Putting a plan together

So you’ve been paying $2,000 a month in rent for years and you know you could afford a mortgage if only you had a down payment. Here are a few ideas to get started on planning for your home purchase.

Saving money while paying rent can feel like an uphill battle. There are ways to get the money together but it’s going to take time, dedication and prioritization. I’m not going to tell you to buy fewer lattes or stop eating avocados but cutting down on expenses is always a good idea. You can free up a few hundred dollars a month by making small changes to your lifestyle if you haven’t already. Get by with one car if you can. Cancel the cable and get a streaming service or two. Limit take out to once a week and cook more meals at home. Buy used when you can, this saves money and helps the planet. Tracking your spending for even a few months will shine a light on areas you can cut back on. There are many home budget apps available for free. This has been the most useful tool for me to manage my money and make my dollars stretch.

Pay off existing debt, especially credit cards. It’s hard to save when you’re paying interest fees every month. Start with larger payments on the highest interest credit card, maintain minimum payments on the others, then move to the next highest and so on. Your credit score is important but lenders also consider your debt to service ratio. That’s how much credit you have vs how much you are using. If you are already on the hook for a few hundred in minimum payments every month that will be taken into consideration when determining how much you can afford to pay on your mortgage. Paying your debt down will also help improve your credit score. So will using a credit card for everyday expenses and paying the entire balance every month. Sign up with Equifax or another credit monitoring company so you know where you’re at and watch the numbers go up.

You have an idea of the kind of property you want and the price range it’s in. Determine how much you need for the down payment plus closing costs. Banks require a 20% down payment for a standard mortgage. If you can’t make the 20% or don’t want to, you will be required to buy mortgage insurance. Mortgage loan insurance protects the lender if you default on a payment. The fee you will pay is called a premium, and typically ranges from 0.6 to 4.5% of your total mortgage cost. Note that this insurance is for the sole benefit of the lender. If your home’s total purchase price is less than $500,000, the minimum downpayment in Canada is 5%. If the price falls between $500,000 and $999,999, the minimum down payment is 5% on the first $500,000 and 10% on the portion over $500,000. If your home’s total cost is $1 million or more the minimum down payment is 20%. However, if you have poor credit history or are self-employed, your lender may require a larger down payment. Talk to a mortgage broker as early as possible to determine how much money you need to save and what interest rates you are eligible for. A good mortgage broker will advise you on the best ways to build credit and reduce your interest rate.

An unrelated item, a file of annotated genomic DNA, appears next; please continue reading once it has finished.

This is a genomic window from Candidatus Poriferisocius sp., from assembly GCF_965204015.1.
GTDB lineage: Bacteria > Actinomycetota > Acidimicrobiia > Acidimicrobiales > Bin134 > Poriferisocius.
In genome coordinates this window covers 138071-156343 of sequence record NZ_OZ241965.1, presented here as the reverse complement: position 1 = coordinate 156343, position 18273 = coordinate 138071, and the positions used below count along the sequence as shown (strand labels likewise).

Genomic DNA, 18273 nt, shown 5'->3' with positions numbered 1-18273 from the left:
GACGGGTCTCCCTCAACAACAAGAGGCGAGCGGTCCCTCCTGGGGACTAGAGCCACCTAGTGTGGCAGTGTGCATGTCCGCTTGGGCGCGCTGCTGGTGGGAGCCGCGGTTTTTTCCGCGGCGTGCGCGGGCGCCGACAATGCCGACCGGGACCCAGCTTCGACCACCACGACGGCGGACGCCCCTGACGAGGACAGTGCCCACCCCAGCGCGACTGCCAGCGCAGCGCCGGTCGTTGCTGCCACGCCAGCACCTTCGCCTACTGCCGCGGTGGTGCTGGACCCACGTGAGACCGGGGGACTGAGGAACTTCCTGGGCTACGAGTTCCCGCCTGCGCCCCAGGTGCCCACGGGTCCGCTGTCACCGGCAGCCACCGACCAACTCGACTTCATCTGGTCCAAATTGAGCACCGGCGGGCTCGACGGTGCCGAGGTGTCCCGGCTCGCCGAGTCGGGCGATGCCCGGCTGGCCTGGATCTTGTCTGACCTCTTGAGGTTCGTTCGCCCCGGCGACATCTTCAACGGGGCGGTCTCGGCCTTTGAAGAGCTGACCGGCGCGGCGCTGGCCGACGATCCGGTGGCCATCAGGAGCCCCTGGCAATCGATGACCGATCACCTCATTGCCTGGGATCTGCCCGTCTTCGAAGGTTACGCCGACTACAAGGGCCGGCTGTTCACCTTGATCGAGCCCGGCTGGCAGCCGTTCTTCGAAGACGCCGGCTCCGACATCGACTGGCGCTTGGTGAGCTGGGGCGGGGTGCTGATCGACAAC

You’ve probably heard about the first-time home buyers program. This allows you to withdraw funds out of your RRSP tax-free to build or buy a qualifying home. To benefit from this program you must be a first-time home buyer, or not have owned a home you are living in as a primary residence for the last four years. You are allowed to withdraw up to $35,000 and you must occupy the home within one year of buying or building. Your funds must be in the RRSP for a minimum of 90 days. You do have to pay the money back within 15 years starting from no later than 2 years after you withdraw it. On a $35,000 withdrawal that equals $2,333 per year or approximately $200 per month. If you miss a year, the government will consider the missed payment income for the year and you will be taxed on it. You may choose to put your money in a tax-free savings account (TFSA) instead. There are no withdrawal limits and you won’t have to repay the money. Funds in your TFSA account are considered post-tax so there is no income tax charged when you withdraw or on any gains realized. However, many have annual limits, talk to your bank about the specifics.

Invest in rental properties in small communities. If you can get $10,000 together you have enough down payment for a $200,000, 2 bedroom apartment with an insured mortgage in a small town outside the city. Yes, they do exist. With today’s mortgage rates, your monthly payments will be below what you can collect in rent. Let your renter pay the mortgage and put any residual income into your TFSA or RRSP. Since it’s a rental property you can still take advantage of the first-time home buyer’s program when you sell it to buy a home to live in. Many towns on Vancouver Island are taking off, talk to your realtor about where the best investment for your money is.

Remember there is more to purchasing a home than just the sale price. Talk to your realtor about closing costs, legal fees, home inspection fees, property transfer tax, and when GST is applicable. Getting ready to purchase a home takes planning and commitment, but it is doable. Talk to your realtor, mortgage broker and financial advisor to put a plan together and stick to it.